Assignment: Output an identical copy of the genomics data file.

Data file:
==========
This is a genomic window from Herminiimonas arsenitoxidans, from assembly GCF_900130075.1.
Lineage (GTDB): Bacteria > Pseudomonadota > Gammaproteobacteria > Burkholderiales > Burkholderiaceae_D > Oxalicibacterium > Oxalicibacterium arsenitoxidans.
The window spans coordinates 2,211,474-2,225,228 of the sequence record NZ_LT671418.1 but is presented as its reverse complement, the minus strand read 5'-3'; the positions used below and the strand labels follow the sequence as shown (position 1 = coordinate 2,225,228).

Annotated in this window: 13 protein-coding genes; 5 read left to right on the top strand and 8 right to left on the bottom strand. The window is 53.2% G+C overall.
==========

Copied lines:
This is a genomic window from Herminiimonas arsenitoxidans, from assembly GCF_900130075.1.
Lineage (GTDB): Bacteria > Pseudomonadota > Gammaproteobacteria > Burkholderiales > Burkholderiaceae_D > Oxalicibacterium > Oxalicibacterium arsenitoxidans.
The window spans coordinates 2,211,474-2,225,228 of the sequence record NZ_LT671418.1 but is presented as its reverse complement, the minus strand read 5'-3'; the positions used below and the strand labels follow the sequence as shown (position 1 = coordinate 2,225,228).

Annotated in this window: 13 protein-coding genes; 5 read left to right on the top strand and 8 right to left on the bottom strand. The window is 53.2% G+C overall.